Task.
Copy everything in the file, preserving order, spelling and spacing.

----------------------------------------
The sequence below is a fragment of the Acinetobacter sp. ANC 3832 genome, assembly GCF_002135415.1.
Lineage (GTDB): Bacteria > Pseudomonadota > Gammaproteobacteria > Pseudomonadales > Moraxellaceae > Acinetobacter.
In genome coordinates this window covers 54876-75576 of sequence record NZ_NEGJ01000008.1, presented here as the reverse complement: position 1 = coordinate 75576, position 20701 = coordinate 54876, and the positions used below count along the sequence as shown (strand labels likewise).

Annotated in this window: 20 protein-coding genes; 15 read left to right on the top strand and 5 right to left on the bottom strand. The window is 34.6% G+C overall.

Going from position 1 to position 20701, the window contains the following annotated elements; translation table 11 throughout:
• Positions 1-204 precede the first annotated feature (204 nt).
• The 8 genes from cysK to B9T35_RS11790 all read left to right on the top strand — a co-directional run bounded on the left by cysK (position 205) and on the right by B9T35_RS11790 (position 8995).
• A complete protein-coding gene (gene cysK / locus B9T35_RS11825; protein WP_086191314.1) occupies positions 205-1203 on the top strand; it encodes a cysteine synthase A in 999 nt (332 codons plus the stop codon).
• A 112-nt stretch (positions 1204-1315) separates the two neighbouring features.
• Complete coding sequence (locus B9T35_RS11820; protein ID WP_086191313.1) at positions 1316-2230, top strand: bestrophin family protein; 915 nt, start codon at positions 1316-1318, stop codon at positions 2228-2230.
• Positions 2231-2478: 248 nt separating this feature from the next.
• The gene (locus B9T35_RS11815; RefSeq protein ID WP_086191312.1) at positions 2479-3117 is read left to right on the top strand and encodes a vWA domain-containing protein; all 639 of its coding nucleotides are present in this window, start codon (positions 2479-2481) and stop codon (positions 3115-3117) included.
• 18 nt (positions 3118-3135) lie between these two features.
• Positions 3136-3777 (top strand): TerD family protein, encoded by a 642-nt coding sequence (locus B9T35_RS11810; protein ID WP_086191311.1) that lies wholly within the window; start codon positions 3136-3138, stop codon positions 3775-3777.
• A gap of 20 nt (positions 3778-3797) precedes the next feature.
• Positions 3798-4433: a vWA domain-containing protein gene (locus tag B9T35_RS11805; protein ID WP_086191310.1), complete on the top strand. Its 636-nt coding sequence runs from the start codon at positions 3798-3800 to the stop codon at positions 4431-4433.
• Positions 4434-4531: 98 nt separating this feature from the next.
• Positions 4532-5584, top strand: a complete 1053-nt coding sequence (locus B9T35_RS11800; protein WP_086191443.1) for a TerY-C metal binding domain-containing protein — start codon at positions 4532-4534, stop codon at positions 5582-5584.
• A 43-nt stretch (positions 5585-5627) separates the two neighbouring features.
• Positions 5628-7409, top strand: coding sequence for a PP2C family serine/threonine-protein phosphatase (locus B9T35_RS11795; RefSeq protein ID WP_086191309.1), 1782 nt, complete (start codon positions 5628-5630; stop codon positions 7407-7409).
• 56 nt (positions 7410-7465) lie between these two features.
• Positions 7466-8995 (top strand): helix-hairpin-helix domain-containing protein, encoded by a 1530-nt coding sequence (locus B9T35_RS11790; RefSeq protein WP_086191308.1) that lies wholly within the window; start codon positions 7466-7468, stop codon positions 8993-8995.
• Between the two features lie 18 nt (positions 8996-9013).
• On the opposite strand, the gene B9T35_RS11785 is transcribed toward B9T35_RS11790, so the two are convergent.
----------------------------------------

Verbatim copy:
The sequence below is a fragment of the Acinetobacter sp. ANC 3832 genome, assembly GCF_002135415.1.
Lineage (GTDB): Bacteria > Pseudomonadota > Gammaproteobacteria > Pseudomonadales > Moraxellaceae > Acinetobacter.
In genome coordinates this window covers 54876-75576 of sequence record NZ_NEGJ01000008.1, presented here as the reverse complement: position 1 = coordinate 75576, position 20701 = coordinate 54876, and the positions used below count along the sequence as shown (strand labels likewise).

Annotated in this window: 20 protein-coding genes; 15 read left to right on the top strand and 5 right to left on the bottom strand. The window is 34.6% G+C overall.

Going from position 1 to position 20701, the window contains the following annotated elements; translation table 11 throughout:
• Positions 1-204 precede the first annotated feature (204 nt).
• The 8 genes from cysK to B9T35_RS11790 all read left to right on the top strand — a co-directional run bounded on the left by cysK (position 205) and on the right by B9T35_RS11790 (position 8995).
• A complete protein-coding gene (gene cysK / locus B9T35_RS11825; protein WP_086191314.1) occupies positions 205-1203 on the top strand; it encodes a cysteine synthase A in 999 nt (332 codons plus the stop codon).
• A 112-nt stretch (positions 1204-1315) separates the two neighbouring features.
• Complete coding sequence (locus B9T35_RS11820; protein ID WP_086191313.1) at positions 1316-2230, top strand: bestrophin family protein; 915 nt, start codon at positions 1316-1318, stop codon at positions 2228-2230.
• Positions 2231-2478: 248 nt separating this feature from the next.
• The gene (locus B9T35_RS11815; RefSeq protein ID WP_086191312.1) at positions 2479-3117 is read left to right on the top strand and encodes a vWA domain-containing protein; all 639 of its coding nucleotides are present in this window, start codon (positions 2479-2481) and stop codon (positions 3115-3117) included.
• 18 nt (positions 3118-3135) lie between these two features.
• Positions 3136-3777 (top strand): TerD family protein, encoded by a 642-nt coding sequence (locus B9T35_RS11810; protein ID WP_086191311.1) that lies wholly within the window; start codon positions 3136-3138, stop codon positions 3775-3777.
• A gap of 20 nt (positions 3778-3797) precedes the next feature.
• Positions 3798-4433: a vWA domain-containing protein gene (locus tag B9T35_RS11805; protein ID WP_086191310.1), complete on the top strand. Its 636-nt coding sequence runs from the start codon at positions 3798-3800 to the stop codon at positions 4431-4433.
• Positions 4434-4531: 98 nt separating this feature from the next.
• Positions 4532-5584, top strand: a complete 1053-nt coding sequence (locus B9T35_RS11800; protein WP_086191443.1) for a TerY-C metal binding domain-containing protein — start codon at positions 4532-4534, stop codon at positions 5582-5584.
• A 43-nt stretch (positions 5585-5627) separates the two neighbouring features.
• Positions 5628-7409, top strand: coding sequence for a PP2C family serine/threonine-protein phosphatase (locus B9T35_RS11795; RefSeq protein ID WP_086191309.1), 1782 nt, complete (start codon positions 5628-5630; stop codon positions 7407-7409).
• 56 nt (positions 7410-7465) lie between these two features.
• Positions 7466-8995 (top strand): helix-hairpin-helix domain-containing protein, encoded by a 1530-nt coding sequence (locus B9T35_RS11790; RefSeq protein WP_086191308.1) that lies wholly within the window; start codon positions 7466-7468, stop codon positions 8993-8995.
• Between the two features lie 18 nt (positions 8996-9013).
• On the opposite strand, the gene B9T35_RS11785 is transcribed toward B9T35_RS11790, so the two are convergent.